Others were less keen on Greer’s campaign of mergers and acquisitions. As Vic Rosennthal, then-leader of Jewish Community Action of St. Paul, said then, “some people thought [Greer] was empire-building.”
To the wider Jewish progressive community, the move that definitively signaled the arrival of JFSJ as a true national power player was the acquisition of the West Coast-based Progressive Jewish Alliance. Founded in 1999 with offices in San Francisco and Southern California, PJA was the relaunch of the local chapter of the American Jewish Congress, which by then had undergone “a national drifting to the right wing,” as Daniel Sokatch, the organization’s founding president, described it to me in an interview. The Progressive Jewish Alliance supported initiatives that helped impoverished and low-income workers throughout California, carrying out a mission similar to Greer’s, which Sokatch described as showing ”the mainstream Jewish establishment that the social, economic and criminal justice issues we take on are actually Jewish issues.”
Yet the West Coast PJA had a street credibility across the breadth of the California Jewish community that Greer’s Manhattan-based operation lacked. “PJA was edgier, a little more fun, a little more hip,” Benjamin Ross told me. Sokatch traced the cultivation of that spirit to an early PJA event in the late ’90s. “The house is packed, and I’m making my way through it by one of my staffers. There were two very attractive people who passed us, and one said to the other one, ‘Who knew there were so many progressive Jews in LA?,’ and the second one said, ‘Who knew there were so many cute ones?’ And my staffer and I looked at each other, and we were like, ‘this is going to succeed.’ Because it was sexy!”
Sokatch’s office would soon distribute a ’zine on a history of the American labor movement and garment industry called Your One Stop Guide to Liking Sweatshops, “which was aimed at young people, with these great, cool, funky illustrations,” Sokatch said. “Our line was, ‘Kosher is more than the way that you keep your kitchens, it’s the way that you treat your workers.’”
An early adopter of internet-based campaigns, with a belief in aligning their audience’s Jewish values with their consumer habits, Sokatch’s team built a website with a series of tips and recommendations for buying sustainable, ethically sourced clothing, alongside guides for how to organize social action campaigns. For their own protests against local luxury hotels underpaying their employees, Sokatch told the PJA activists a line from an old clothing store spot on LA radio. “‘Speak Yiddish, Dress British.’ Like, you’ll pay a little and you’ll look great. So I jokingly said to our young volunteers and our organizers, ‘That’s our motto. We’re going to look like respectable young people. We’re not going to look like a slovenly mob.’”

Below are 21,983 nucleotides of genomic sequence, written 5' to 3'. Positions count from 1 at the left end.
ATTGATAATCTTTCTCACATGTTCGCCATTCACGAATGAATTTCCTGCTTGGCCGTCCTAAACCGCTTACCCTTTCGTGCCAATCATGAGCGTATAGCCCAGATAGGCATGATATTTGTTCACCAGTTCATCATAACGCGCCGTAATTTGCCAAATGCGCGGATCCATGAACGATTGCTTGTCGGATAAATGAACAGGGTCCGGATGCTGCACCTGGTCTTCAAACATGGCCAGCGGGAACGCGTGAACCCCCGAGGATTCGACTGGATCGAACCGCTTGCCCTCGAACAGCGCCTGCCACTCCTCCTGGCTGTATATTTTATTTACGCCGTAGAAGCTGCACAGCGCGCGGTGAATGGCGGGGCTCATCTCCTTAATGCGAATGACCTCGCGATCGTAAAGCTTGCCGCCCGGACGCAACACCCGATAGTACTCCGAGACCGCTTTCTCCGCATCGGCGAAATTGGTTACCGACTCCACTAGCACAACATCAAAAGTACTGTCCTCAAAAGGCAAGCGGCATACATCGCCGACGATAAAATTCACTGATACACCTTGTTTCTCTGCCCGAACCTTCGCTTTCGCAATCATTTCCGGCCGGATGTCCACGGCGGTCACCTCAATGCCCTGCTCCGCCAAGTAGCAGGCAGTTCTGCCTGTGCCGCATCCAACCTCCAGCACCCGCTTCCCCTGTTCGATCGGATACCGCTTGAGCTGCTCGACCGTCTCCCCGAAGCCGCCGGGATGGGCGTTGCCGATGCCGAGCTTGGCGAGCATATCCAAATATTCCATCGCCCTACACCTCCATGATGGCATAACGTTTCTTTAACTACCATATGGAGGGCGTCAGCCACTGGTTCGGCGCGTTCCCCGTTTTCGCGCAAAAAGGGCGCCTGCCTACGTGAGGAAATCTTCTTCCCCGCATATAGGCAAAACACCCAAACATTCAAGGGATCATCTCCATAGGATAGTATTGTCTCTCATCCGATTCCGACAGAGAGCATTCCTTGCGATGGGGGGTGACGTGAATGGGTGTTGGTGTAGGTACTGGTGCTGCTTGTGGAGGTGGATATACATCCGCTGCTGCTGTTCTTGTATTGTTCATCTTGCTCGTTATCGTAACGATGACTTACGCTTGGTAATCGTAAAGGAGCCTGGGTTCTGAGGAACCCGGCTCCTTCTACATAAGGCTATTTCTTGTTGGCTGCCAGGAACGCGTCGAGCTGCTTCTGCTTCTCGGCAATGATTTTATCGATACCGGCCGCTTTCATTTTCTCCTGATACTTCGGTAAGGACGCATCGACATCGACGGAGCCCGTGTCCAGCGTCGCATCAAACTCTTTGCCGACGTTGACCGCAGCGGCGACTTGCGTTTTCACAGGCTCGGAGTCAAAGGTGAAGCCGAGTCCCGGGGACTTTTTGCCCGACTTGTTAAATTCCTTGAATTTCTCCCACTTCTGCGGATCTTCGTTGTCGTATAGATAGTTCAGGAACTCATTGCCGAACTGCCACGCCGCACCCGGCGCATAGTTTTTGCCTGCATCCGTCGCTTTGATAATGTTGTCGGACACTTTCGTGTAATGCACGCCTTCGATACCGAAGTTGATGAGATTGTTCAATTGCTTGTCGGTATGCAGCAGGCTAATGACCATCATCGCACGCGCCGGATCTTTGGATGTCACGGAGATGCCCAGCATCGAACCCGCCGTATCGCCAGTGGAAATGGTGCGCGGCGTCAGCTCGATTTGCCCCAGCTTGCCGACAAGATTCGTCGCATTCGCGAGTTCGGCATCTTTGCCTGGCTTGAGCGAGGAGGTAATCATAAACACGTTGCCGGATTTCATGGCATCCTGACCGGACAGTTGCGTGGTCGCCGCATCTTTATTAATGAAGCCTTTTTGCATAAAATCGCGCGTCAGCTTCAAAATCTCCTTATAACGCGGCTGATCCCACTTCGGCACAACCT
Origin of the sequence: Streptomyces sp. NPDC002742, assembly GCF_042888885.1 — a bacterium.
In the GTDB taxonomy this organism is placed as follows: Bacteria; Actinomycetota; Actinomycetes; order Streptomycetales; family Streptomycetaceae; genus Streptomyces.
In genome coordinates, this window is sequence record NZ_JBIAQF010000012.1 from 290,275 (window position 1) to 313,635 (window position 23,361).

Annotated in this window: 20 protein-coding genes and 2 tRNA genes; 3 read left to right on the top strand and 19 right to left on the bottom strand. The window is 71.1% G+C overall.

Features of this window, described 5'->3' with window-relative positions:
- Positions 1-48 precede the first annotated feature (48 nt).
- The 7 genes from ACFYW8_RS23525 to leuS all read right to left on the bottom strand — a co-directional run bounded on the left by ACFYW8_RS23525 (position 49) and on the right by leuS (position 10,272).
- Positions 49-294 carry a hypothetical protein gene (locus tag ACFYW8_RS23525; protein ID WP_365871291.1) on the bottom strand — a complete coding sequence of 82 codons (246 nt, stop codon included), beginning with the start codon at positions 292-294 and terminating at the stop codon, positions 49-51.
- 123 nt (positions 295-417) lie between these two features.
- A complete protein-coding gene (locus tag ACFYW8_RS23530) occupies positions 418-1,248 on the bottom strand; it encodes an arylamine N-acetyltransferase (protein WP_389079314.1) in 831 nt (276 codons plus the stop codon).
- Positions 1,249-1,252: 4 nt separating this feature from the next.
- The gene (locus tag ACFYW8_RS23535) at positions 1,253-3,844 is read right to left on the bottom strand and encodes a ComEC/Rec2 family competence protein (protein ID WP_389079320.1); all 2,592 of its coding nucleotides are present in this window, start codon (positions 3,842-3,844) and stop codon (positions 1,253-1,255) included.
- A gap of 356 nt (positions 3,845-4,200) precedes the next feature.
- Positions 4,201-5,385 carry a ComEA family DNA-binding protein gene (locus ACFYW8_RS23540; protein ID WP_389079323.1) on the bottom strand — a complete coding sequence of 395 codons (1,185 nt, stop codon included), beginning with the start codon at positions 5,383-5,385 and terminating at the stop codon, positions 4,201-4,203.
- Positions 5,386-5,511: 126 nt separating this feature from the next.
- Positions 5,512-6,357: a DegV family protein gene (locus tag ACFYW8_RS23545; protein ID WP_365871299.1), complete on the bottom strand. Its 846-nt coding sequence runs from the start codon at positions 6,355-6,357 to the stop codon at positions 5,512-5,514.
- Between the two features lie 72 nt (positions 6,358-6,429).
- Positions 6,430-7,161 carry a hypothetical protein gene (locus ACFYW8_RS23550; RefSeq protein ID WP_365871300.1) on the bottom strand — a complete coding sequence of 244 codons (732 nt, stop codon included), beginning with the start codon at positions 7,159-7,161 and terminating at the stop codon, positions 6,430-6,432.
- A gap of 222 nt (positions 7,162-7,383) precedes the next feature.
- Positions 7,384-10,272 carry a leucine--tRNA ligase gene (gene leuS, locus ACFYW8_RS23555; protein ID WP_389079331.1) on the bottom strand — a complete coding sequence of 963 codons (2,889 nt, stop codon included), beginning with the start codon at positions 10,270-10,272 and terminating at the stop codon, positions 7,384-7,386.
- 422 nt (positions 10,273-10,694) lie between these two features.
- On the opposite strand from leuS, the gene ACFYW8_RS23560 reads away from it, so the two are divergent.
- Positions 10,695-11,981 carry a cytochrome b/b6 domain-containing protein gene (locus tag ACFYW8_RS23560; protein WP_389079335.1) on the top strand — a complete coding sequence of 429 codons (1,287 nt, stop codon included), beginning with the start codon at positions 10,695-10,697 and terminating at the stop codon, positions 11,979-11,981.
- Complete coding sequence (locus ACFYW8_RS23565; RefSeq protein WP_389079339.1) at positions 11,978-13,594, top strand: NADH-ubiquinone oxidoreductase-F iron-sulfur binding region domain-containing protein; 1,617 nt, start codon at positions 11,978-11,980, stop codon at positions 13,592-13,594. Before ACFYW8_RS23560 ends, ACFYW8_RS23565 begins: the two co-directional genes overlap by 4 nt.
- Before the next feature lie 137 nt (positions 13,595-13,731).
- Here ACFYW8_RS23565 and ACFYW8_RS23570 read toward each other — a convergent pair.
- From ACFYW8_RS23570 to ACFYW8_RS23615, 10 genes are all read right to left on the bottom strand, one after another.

Sokatch and Greer soon met and became friends. “When he took that job we had a conversation about what would happen if we took the local progressive organizing of PJA and the national aspirations of Jewish Funds for Justice, which at that point was mostly grant-making,” Sokatch said. “But Simon had ambitions to first become a national progressive voice.”
As Greer realized that goal, he resumed his conversations about a merger with Sokatch’s organization in earnest. By then, PJA had successfully launched its own training program, the Jeremiah Fellowship, a kind of junior Selah focused on early-career 20-somethings and recent college graduates, who could feed into the organizational pipeline and become tomorrow’s institutional Jewish social justice leaders. The Jeremiah fellows were perfect candidates to come back to Selah as a finishing school, forging ties to the JFSJ superstructure.
“The idea was—‘just imagine if we had generations of Jewish social justice leaders who had this training?’ And the way in which it then created a network and community, it had that dual focus, the training itself and the network it created,” Jennie Rosenn told me. “Selah, that was the original vision.”
There seemed to be a clear logic for those in Simon Greer’s orbit to his departure from JFSJ in 2011 to take over as president of the Nathan Cummings Foundation. NCF itself had been perhaps the most essential financial supporter of the larger sector which now employed the graduates of the Selah and Jeremiah programs; putting Greer at the top of the entire funding pyramid made sense, and was a victory for their approach. “This is really important to the story,” Daniel Sokatch told me. “None of this would have happened without Nathan Cummings, that’s what I believe. Perhaps it would have happened differently, but they were the common funder for so many of our organizations.”
The numbers bear out Sokatch’s assertion. From its initial launch in 1999, the Progressive Jewish Alliance received $1.85 million from NCF, according to public financial records. While Greer led JFSJ, the organization received an annual average of roughly $540,000, for a total of $3.8 million. Likewise, the Nathan Cummings Foundation had been the primary backer of the Jewish Social Justice Roundtable, a consortium of midsize Jewish organizations, some of which maintained a formal affiliation with JFSJ, and many of which, including Avodah, JOIN, Ameinu, and the Union for Reform Judaism, have been led by graduates of the Selah program on their senior staff.